I’ve been eyeing the training programs at SQLSkills for some time now. I’ve managed to catch a couple of SQL Skills team’s sessions at Summit and they have been very helpful and very informative. I’ve only been doing this gig for 4 years now and every webinar, SQL Saturday or Summit has been a wealth of useful information that I’ve been able to take back and use to do my job better. I’m starting to reach that tipping point where I probably should start looking at what I know that I could share with others but frankly there is so much I still don’t know (at least not a level that satisfies me anyway) I’m not quite there yet. Which is one of the reasons the IEOTO1 has been on my radar (even when it was just IE1). I work primarily with a lot of 3rd party databases and I’ve found that even though I can do less with them most of my wins come from a better understanding of SQL internals which the SQLSkills team has in spades. I want to attend training because I want to be better at my job today, tomorrow and next year. SQL Server fundamentals to feel completely intuitive to me is just the very beginning of that path. I also need a chance to get an authentic Chicago Italian beef, but that would just be a bonus.

If you’d like to attend SQLSkills training they are running a competition now for a free seat at one of their training courses (IEPTO1 or IEPTO2) details are here.

Analyzing Tables for Compression in SQL Server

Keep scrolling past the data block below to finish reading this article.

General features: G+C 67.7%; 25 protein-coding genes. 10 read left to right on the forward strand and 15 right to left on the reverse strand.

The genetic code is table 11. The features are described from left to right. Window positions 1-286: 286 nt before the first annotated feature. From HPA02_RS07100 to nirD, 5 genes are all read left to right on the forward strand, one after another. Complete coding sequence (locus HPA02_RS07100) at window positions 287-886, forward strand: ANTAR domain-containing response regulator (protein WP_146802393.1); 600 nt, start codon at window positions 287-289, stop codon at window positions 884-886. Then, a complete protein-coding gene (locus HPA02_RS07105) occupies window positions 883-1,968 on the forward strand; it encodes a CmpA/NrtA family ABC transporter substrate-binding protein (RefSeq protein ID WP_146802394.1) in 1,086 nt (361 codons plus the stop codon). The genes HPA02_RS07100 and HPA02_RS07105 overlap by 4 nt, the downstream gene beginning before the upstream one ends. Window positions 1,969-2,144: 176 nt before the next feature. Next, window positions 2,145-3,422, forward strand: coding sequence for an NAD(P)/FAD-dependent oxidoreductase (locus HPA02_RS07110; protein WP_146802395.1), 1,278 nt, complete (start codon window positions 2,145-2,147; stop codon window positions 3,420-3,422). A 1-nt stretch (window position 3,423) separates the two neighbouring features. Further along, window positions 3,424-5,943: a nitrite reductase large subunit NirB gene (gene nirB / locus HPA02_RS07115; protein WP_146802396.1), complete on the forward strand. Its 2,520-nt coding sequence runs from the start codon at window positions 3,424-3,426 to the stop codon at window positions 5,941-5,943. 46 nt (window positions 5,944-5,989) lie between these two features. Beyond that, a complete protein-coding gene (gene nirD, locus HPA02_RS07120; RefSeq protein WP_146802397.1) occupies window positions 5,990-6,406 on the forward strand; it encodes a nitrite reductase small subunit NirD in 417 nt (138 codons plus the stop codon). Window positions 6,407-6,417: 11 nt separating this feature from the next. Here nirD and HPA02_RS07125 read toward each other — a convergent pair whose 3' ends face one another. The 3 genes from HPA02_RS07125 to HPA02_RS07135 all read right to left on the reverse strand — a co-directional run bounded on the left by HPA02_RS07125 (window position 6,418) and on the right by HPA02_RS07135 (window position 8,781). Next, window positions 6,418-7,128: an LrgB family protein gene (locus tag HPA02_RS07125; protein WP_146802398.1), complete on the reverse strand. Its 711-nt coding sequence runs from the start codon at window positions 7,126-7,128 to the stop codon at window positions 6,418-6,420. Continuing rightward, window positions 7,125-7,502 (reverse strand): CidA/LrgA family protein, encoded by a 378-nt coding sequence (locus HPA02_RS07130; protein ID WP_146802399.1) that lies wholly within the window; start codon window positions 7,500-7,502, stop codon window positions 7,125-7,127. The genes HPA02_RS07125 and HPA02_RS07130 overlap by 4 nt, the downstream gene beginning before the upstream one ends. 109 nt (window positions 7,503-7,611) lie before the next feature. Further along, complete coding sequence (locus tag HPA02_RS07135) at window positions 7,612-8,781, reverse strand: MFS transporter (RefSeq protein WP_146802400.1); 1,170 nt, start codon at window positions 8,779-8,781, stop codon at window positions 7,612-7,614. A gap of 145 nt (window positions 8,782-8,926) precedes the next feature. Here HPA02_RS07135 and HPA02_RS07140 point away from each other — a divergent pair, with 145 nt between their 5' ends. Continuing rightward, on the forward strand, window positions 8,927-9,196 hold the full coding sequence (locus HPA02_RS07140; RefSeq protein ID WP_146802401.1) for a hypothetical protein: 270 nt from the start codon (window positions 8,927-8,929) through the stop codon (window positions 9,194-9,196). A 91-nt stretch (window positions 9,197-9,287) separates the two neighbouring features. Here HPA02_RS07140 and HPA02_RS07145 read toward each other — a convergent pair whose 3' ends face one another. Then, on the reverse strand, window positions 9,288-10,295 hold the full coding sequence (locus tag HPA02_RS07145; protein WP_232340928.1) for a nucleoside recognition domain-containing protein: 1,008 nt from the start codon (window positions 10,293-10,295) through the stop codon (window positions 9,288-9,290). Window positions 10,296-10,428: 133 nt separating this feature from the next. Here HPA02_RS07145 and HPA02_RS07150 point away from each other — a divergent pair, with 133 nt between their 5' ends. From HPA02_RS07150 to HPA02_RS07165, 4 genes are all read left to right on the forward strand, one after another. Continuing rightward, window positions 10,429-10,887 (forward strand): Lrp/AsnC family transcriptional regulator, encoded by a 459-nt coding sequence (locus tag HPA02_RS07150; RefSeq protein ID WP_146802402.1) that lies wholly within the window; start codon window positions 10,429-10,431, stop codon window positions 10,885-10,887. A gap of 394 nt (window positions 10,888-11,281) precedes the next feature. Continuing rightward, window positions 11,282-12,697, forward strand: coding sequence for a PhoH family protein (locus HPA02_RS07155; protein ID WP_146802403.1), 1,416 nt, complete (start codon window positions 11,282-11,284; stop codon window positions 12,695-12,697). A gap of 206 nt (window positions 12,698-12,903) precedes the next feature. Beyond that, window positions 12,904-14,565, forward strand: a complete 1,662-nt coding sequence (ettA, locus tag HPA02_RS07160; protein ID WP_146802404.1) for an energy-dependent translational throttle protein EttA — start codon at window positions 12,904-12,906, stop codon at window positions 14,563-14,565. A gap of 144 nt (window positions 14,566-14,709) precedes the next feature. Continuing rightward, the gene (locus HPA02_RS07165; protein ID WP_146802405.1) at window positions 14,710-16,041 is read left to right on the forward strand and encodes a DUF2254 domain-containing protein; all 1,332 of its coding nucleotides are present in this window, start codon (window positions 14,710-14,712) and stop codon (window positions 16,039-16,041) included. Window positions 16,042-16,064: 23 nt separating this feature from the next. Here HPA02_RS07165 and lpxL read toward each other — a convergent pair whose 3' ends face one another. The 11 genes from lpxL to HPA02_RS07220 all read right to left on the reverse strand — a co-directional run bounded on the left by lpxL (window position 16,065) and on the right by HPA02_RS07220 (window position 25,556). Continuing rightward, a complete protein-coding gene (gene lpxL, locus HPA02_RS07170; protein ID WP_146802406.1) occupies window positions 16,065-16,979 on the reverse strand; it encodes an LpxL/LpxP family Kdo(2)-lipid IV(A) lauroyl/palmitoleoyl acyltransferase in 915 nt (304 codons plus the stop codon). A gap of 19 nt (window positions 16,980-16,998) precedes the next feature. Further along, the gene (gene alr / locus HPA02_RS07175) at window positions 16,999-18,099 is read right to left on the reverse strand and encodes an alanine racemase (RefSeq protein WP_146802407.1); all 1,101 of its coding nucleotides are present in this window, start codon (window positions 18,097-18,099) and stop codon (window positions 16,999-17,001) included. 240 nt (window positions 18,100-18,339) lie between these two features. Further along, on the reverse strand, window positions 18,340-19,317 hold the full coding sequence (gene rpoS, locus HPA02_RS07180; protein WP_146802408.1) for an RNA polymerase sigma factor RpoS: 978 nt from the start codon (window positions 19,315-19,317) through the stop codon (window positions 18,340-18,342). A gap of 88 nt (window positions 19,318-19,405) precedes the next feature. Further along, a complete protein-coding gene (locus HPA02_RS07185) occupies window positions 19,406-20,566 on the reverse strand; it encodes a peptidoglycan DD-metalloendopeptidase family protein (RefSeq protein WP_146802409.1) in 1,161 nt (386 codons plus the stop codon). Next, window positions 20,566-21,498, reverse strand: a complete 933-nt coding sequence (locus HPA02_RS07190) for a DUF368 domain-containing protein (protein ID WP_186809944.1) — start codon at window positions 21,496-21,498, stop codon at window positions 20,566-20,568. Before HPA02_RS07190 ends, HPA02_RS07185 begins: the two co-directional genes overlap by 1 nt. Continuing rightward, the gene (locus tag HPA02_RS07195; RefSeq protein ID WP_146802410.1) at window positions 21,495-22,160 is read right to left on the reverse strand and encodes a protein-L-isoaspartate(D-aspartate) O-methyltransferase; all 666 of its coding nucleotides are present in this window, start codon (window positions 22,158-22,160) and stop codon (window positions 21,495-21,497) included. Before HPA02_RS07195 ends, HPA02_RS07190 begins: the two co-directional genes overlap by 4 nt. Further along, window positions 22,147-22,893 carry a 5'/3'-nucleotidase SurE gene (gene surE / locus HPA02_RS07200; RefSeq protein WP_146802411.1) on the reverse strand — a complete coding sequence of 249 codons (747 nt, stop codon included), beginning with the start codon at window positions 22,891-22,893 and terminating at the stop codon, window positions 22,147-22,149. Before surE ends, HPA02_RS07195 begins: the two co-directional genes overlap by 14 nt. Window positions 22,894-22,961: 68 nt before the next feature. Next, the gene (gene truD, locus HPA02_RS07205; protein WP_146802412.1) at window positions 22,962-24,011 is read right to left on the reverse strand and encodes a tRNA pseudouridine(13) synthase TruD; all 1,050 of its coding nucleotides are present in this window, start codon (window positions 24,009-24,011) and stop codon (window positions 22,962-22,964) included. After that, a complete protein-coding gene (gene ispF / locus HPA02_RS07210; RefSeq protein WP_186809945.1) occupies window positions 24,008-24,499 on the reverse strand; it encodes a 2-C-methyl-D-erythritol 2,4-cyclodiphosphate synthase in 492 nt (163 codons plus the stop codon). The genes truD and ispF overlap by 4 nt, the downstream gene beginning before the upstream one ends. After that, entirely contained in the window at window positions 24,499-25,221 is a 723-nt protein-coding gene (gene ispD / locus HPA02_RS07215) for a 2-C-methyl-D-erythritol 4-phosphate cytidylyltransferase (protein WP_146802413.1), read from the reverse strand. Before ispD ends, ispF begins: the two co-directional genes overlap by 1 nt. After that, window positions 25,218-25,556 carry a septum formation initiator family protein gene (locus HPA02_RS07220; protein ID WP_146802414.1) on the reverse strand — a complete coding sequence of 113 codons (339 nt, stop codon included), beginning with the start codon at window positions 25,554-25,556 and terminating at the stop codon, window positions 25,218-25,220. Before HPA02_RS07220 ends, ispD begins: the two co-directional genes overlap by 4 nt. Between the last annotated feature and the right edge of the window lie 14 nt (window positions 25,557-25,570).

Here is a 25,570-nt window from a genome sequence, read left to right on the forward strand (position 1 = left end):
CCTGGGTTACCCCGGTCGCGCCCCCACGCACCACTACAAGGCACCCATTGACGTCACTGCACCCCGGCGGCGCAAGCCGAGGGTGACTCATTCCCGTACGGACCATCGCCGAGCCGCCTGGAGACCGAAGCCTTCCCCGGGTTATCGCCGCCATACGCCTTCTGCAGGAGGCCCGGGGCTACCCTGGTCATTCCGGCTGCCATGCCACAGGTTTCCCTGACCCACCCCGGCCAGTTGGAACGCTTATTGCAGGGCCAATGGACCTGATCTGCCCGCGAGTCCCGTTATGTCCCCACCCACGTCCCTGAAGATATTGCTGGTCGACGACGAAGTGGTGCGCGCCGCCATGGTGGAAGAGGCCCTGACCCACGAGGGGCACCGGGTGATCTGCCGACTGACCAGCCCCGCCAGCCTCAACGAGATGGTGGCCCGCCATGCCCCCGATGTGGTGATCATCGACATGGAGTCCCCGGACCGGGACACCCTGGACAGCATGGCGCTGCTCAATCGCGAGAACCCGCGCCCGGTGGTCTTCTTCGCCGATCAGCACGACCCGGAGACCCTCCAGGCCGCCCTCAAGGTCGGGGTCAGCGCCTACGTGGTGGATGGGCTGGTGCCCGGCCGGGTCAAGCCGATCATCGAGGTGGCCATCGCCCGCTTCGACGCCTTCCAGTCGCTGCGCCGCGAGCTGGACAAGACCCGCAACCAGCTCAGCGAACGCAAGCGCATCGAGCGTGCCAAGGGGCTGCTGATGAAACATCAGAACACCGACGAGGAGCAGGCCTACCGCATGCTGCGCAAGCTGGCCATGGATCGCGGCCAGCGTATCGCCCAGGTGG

This is mostly because I can’t find the link to this Microsoft Technet Article easily enough. Like most things SQL server there is a lot nuance to compressing tables and indexes in your databases and I’m going to just touch on the first pass look I’m performing.

The first step is to look at the usage patterns on the table. The technet article splits this into two queries that I have combined into one single query below. What I am looking for first is how much the table/index is updated: more updates will mean more CPU overhead as pages/rows are decompressed before being updated. If the server doesn’t have many spare CPU cycles to spare I could be helping to create a bottleneck at the CPU. Secondly: how many scans happen on the table/index? More scans means it’s more likely that we’ll get a performance benefit when we go to read the the object from disk as we will do less physical reads.

This is important information but if you are looking at enabling compression there is probably a more immediate consideration as well: you need to conserve space on your data drives. The stored procedure below will give you an idea of the space savings benefit for either ROW or PAGE level compression. The data types in the index or table will have a large impact on how much SQL is able to squeeze data down. This ultimately (in tandem with the usage patterns determined above) drive your decision to compress your data. If you have spare CPU cycles to burn and you can reclaim a large amount of space in your database (or even disk drive if needed), then compression is going to an important tool in your toolbox. We recently reclaimed nearly 200 GB in our data warehouse by compressing our largest table (260 GB down to 56 GB). The table was rarely updated but scanned often so in addition to gaining back significant database space we’ve also sped up the ETL processes that access that table as a bonus!

The technet article is great and goes into greater depth on what’s happening under the hood when you compress tables as well as providing more detailed examples of compression decision scenarios and really is recommended reading if you are currently looking to implement compression.

Are Your Partitions on the Correct Filegroup?